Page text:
Two Way Radios
Range to be expected.

Ever met someone who had a radio that covered half the planet?
They don’t have it now to demonstrate its amazing capabilities,
but they remember that it worked for miles and miles and only cost about £20

Seen brochures claiming that the particular radio being promoted will work over
a distance of anything from two to five miles or more?

So what’s happening, and what can really be expected?

Check the small print and you will find something like this (Taken from an actual brochure): The communication range quoted is calculated based on an unobstructed line of sight test under optimum conditions. Actual range will vary depending on terrain and conditions, and is often less than the maximum possible. Your actual range will be limited by several factors including, but not limited to: terrain, weather conditions, electromagnetic interference, and obstructions.

The unlicensed radio market (PMR446) is very competitive, with each manufacturer trying to find a gimmick of some sort to increase their market share. So when one manufacturer decides to claim a maximum range under ideal conditions, all the other manufacturers tend to follow to remain competitive. So until there is a standard range test to which all manufacturers adhere to, it would be prudent to ere on the side of caution when looking at these claims.

As a matter of interest "the claimed" long distance record for a PMR446 radio is 535.8 km (333 miles) from the town of Blyth in the United Kingdom to the the city of Almere in the Netherlands. Lets hope the manufacturers don’t cotton on to this!

Back to reality: The actual range of a radio is dependent on many factors including environment (inner city range is far less than in open field), height above surrounding obstructions and to a very much lesser extent weather conditions. The radios receive sensitivity, the antenna type & effficiency will also affect the range of the radio. Good quality radios used "back to back " will in most conditions, work in a line off sight path, with range being gradualy reduced or even curtailed by any buildings or geographical features obstructing that path. 

Distorted speech quality: can often be attributed more to build quality  than to “range” problems. After all in the real world you generally get what you pay for, and you cannot realistically expect,  optimum aerials and premium voice quality to equate with radios costing from as little as £25 a pair that are built to a price for the consumer/hobby market. 

From our experience you can realistically expect with a commercial quality handportable PMR446 radio, a workable range of about three quarters of a mile to a mile outdoors, or about a half of a mile or less in a built up city environment. If additional range is needed for your application, licenced radios or a system useing licenced radios may be more appropriate. 

In the typical factory, hotel, school, leisure centre or swimming pool pure distance isn’t usually the main requirement. More likely the radio needs to be capable of penetrating walls between rooms and other obstacles with decent voice quality being the norm rather than the exception. This is where commercial PMR446 radios come into their own. They are usually built to the same standards as their licensed equivalent, achieving optimum transmit and receive capabilities due to higher quality materials being used in the manufacturing process.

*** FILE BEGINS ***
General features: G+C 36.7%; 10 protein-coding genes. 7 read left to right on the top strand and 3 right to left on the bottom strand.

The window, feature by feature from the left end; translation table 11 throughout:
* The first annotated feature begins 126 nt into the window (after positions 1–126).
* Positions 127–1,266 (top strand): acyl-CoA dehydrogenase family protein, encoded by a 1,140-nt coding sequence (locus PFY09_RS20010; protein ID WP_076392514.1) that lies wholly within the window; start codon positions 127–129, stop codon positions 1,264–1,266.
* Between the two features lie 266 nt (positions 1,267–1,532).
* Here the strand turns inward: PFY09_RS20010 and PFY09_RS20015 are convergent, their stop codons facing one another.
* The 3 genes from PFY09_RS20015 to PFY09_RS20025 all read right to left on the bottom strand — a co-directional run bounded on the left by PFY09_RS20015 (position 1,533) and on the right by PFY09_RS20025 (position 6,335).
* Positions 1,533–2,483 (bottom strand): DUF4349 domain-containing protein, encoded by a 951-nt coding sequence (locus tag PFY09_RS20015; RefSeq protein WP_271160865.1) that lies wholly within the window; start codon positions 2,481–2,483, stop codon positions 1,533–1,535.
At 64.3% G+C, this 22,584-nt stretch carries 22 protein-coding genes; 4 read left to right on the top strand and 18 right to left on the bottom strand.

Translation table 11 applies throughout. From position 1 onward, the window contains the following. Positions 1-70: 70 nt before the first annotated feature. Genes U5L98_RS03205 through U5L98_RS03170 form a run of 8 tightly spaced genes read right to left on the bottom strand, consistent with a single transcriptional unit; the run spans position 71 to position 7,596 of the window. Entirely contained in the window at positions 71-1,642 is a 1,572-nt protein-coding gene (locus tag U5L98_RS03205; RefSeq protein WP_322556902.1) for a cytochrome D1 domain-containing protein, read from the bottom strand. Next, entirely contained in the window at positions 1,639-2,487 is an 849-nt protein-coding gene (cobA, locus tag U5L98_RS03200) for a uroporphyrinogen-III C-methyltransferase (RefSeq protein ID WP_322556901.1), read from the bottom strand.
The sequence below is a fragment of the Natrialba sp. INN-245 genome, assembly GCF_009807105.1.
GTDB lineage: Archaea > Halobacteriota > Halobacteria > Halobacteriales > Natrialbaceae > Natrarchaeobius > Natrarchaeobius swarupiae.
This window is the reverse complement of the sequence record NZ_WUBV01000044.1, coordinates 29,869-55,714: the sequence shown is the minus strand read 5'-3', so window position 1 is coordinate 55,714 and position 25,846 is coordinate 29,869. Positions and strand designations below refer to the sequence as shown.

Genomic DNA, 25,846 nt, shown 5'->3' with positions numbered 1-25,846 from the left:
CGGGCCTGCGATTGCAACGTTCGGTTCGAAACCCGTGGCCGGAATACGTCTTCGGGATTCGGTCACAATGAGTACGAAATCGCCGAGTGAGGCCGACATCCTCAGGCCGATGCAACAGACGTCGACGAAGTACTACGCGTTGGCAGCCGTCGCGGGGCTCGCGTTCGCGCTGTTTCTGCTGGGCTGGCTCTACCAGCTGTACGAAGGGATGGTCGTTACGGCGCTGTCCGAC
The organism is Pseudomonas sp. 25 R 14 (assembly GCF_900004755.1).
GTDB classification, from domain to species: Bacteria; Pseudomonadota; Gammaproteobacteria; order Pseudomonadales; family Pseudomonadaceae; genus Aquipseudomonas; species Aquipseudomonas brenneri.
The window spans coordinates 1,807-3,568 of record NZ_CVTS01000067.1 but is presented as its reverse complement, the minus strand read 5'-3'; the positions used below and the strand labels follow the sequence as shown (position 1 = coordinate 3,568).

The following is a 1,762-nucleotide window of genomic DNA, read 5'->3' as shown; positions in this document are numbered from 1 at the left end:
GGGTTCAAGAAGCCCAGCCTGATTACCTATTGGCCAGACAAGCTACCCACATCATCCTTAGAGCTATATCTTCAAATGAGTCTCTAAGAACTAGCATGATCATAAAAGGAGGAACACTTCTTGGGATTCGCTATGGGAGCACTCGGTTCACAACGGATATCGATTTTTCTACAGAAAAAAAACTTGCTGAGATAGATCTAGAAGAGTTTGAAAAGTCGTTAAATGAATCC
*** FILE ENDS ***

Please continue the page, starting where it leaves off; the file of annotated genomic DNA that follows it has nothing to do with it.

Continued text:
To your advantage, many PMR446 commercial/light industrial radios are being designed by the manufacturers to compete with their liceced peers on durability and how well they work rather than on cost alone.So if you have previously used budget radios in your environment and they didn’t perform as well as you would have liked, perhaps one of the commercial range of PMR446 radios could be more appropriate.  Or you may wish to consider licenced radios which have recently come down in price to such an extent that there is little difference pricewise between the two options.
SEE PMR446 or Licenced ).

 For those wanting to do there own calculations, here is a rule of thumb formula that may help:

 If it is accepted that the maximum distance is line of sight (to the horizon) how do we calculate this? Here is a basic formula for you, presuming the earth is a perfect sphere, it isn’t, there are no atmospheric problems, highly unlikely and nothing is in the way????. This simple formula gives a best-case approximation of the maximum propagation distance but not the quality of service at any location.

The square root of the height in metres multiplied by 3.57 gives a  maximum propagation distance in kilometres.

Example lets take a typical eye level height 1.7 meters .
square root () of 1.7 metres is 1.3038404 (Multiply this answer) by 3.57 = 4.6547102 kilometres
If you want the calculation in miles, then multiply that answer by 0.621371 = 2.89 miles.

For an observer standing on a hill or tower of 100 metres in height, the horizon is at a distance of  () 100 =10 multiply by 3.57 =35.4 kilometres.

For an observer standing on a hill or tower of 100 metres (330 ft) in height, and the receiving station being at a height of 50 metres, the same calculations would apply, but useing the total height of the two points.
Example: Square root of 150 metres (12.247448 x 3.57 = 43.723389 kilometres.

 For the Geeks go here: